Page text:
Since 2014, we have operated by this technique the patients with gastric cancer located in the antrum or gastric body, excluding tumours of the gastroesophageal junction, in whom a curative gastrectomy was proposed by laparoscopic surgery with R0 objective. An almost total 95% totally laparoscopic gastrectomy and a D2 lymphadenectomy were performed with Roux-en-Y reconstruction according to the technique that had already previously been described in another publication. R0 radical resection was performed in every patient and neither the proximal nor the distal margin was positive in any patient.

With this technique, we have been able to reduce the complications of total gastrectomy to partial gastrectomy rates, where the anastomotic leak almost disappeared, without compromising the oncological radicality. Besides, the patients were included in a “fast track” multimodal recovery program. None of the patients had drains, nasogastric or bladder tubes and all had immediate mobilization through the use of adapted painkillers and antiemetic medication. This allowed a faster and better recovery of patients with significant decrease in hospital stay without increased complications.

Therefore, we believe that 95% gastrectomy allows selected patients to meet the oncological standards of resection in AGC in a reproducible and safe manner, reducing perioperative risks such as anastomotic leak. At the same time, it allows for a better postoperative recovery and a better nutritional status of the patient that could lead to a greater percentage of patients to receive adjuvant chemotherapy. It is a prospective series of patients, which only aims to show the safety of the procedure without oncological commitment. This technique has already been released and begins to reproduce, but randomized prospective studies with longer follow-up periods are necessary to assess the standardization of the technique (7).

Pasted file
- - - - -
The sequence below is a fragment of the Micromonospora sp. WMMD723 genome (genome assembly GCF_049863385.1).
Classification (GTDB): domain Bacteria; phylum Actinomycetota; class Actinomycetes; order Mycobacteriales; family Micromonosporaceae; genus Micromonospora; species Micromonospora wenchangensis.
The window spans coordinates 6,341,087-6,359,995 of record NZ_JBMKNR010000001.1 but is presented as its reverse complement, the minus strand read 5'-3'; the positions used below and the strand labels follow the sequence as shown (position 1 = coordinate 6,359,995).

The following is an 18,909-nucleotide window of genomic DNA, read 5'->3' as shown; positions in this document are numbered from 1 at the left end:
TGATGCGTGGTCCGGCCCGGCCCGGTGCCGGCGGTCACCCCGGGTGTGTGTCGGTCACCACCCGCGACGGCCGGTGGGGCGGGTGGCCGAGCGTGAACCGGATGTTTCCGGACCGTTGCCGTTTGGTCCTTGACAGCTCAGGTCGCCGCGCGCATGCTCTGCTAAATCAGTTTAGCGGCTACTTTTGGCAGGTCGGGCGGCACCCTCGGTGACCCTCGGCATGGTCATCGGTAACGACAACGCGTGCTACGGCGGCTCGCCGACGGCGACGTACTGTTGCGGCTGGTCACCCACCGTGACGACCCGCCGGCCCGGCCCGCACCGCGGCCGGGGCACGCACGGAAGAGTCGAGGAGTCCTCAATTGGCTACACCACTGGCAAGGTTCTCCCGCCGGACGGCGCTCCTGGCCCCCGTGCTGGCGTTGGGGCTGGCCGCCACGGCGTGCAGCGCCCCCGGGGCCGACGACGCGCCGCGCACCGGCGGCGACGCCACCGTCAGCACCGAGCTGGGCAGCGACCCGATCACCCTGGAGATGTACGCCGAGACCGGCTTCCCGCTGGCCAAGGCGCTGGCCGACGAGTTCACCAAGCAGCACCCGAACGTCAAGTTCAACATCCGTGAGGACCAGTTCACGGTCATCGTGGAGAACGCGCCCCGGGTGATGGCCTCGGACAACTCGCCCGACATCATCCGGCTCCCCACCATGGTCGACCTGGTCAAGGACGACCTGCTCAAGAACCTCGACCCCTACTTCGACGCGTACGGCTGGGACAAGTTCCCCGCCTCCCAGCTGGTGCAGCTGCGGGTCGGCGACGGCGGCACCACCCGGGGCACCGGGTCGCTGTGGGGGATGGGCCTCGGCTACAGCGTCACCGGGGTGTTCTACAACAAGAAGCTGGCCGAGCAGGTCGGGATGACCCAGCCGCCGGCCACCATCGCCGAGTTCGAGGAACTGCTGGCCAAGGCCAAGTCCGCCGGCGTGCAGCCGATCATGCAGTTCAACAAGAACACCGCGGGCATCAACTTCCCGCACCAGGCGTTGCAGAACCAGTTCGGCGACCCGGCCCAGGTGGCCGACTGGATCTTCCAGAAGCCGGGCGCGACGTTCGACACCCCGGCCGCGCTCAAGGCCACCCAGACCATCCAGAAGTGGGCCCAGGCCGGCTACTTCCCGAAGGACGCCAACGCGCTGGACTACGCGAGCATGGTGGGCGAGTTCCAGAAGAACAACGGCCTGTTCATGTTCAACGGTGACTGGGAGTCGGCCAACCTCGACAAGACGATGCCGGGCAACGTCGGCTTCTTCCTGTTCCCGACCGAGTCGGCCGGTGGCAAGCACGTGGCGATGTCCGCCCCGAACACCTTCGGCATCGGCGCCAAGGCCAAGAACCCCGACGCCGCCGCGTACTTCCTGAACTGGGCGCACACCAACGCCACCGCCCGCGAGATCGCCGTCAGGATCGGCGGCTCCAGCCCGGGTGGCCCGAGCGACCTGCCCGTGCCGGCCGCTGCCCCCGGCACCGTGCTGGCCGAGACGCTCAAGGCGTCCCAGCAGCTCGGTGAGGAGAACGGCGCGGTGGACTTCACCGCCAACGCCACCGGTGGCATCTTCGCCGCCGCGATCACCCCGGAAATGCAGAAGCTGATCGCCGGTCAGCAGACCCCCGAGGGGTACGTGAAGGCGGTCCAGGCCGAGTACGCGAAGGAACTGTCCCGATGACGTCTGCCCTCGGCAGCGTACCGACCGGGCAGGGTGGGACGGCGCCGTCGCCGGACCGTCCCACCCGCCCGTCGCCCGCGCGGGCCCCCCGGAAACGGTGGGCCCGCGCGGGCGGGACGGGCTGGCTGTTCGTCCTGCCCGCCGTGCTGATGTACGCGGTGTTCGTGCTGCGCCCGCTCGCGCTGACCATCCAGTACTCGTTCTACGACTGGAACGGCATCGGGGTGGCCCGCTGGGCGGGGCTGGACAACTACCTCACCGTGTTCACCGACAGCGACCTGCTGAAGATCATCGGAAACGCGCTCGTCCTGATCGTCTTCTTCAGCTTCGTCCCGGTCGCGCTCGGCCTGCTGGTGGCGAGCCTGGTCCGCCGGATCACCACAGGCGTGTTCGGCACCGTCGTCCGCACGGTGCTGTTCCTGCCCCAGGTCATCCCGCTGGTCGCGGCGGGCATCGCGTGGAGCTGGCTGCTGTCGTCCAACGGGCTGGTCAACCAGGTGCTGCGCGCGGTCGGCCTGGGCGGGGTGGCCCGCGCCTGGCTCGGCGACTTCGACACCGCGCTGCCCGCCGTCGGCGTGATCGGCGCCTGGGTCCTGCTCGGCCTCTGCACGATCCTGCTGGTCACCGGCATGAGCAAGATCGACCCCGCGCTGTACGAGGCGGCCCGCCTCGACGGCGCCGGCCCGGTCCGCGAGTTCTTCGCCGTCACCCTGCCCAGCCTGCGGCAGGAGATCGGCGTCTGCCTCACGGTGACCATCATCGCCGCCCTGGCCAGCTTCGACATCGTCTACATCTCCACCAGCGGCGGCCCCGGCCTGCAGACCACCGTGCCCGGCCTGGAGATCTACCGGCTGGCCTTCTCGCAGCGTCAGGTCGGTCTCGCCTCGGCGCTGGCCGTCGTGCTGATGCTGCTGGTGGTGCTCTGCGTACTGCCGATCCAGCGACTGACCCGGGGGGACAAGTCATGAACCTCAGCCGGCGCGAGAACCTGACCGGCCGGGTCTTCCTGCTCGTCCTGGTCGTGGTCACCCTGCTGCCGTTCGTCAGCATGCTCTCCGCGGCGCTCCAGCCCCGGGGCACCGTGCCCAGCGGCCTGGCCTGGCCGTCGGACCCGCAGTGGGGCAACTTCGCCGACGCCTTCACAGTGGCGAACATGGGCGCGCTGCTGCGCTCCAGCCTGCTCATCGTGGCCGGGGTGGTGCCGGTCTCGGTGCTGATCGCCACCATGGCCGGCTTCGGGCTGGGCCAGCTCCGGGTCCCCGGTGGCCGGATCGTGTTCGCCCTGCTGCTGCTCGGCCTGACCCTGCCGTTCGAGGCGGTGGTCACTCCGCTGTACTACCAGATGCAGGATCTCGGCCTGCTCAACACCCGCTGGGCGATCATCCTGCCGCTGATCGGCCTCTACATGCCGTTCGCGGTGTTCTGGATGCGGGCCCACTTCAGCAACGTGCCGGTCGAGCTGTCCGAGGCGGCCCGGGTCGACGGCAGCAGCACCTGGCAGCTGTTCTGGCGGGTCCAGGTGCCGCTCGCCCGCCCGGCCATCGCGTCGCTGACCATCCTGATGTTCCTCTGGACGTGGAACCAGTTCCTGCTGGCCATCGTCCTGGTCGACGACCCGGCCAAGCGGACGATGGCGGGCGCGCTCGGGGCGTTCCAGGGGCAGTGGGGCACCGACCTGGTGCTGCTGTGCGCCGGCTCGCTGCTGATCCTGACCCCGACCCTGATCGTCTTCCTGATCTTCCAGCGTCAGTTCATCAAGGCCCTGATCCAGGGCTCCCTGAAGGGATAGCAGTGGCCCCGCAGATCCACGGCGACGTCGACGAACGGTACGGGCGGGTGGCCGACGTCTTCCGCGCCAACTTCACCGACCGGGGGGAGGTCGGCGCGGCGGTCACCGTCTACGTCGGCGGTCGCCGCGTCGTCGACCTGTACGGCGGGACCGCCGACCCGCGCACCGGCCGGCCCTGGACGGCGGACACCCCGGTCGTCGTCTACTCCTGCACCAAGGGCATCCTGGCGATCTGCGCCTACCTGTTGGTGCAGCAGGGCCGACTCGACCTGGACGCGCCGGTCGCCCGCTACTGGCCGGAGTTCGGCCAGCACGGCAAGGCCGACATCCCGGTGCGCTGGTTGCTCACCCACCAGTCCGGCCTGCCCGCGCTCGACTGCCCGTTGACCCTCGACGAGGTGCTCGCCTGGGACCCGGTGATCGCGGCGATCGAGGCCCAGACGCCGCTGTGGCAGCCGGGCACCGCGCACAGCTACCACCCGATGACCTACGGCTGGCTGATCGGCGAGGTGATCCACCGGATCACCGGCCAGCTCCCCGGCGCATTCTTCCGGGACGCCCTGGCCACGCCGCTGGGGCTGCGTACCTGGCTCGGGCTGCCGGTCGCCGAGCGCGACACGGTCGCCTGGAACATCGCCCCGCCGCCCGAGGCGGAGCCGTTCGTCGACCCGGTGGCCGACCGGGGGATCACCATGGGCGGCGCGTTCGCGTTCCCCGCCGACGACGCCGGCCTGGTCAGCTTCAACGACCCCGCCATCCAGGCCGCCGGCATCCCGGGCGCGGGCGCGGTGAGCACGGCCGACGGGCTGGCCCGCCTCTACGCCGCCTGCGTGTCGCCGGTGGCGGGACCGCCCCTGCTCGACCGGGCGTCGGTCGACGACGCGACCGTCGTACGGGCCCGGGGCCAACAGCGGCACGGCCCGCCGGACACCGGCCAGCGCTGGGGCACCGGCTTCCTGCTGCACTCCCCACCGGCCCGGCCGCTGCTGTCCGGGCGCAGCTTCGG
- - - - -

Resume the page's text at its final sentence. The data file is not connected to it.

We encourage the authors to report on whether the rate of complications was greater in total gastrectomies and to assess the need for total gastrectomy in all these cases. We would be interested in the assessment of the authors on the performance of 95% gastrectomy in selected cases in order to reduce the complications related to the anastomosis.


Acknowledgements

None.


Footnote

Conflicts of Interest: The authors have no conflicts of interest to declare.


References

  1. Brenkman HJF, Gisbertz SS, Slaman AE, et al. Postoperative Outcomes of Minimally Invasive Gastrectomy Versus Open Gastrectomy During the Early Introduction of Minimally Invasive Gastrectomy in the Netherlands: A Population-based Cohort Study. Ann Surg 2017;266:831-8. [Crossref] [PubMed]
  2. Inokuchi M, Otsuki S, Fujimori Y, et al. Systematic review of anastomotic complications of esophagojejunostomy after laparoscopic total gastrectomy. World J Gastroenterol 2015;21:9656-65. [Crossref] [PubMed]
  3. Ji X, Yan Y, Bu ZD, et al. The optimal extent of gastrectomy for middle-third gastric cancer: distal subtotal gastrectomy is superior to total gastrectomy in short-term effect without sacrificing long-term survival. BMC Cancer 2017;17:345. [Crossref] [PubMed]
  4. Carboni F, Valle M, Federici O, et al. Esophagojejunal anastomosis leakage after total gastrectomy for esophagogastric junction adenocarcinoma: options of treatment. J Gastrointest Oncol 2016;7:515-22. [Crossref] [PubMed]
  5. Salo JA, Saario I, Kivilaakso EO, et al. Near-Total gastrectomy for gastric cancer. AM J SURG 1988;155:486-9. [Crossref] [PubMed]
  6. Arru L, Azagra JS, Facy O, et al. Totally laparoscopic 95% gastrectomy for cancer: technical considerations. Langenbecks Arch Surg 2015;400:387-93. [Crossref] [PubMed]
  7. Weledji EP. The principles of the surgical management of gastric cancer. Int J Surg Oncol (N Y) 2017;2:e11. [Crossref] [PubMed]
doi: 10.21037/ls.2018.03.07
Cite this article as: Sarriugarte Lasarte A, Arru L, Azagra JS. Totally laparoscopic 95% gastrectomy for gastric cancer: how to reduce complications while maintaining oncological radicality. Laparosc Surg 2018;2:10.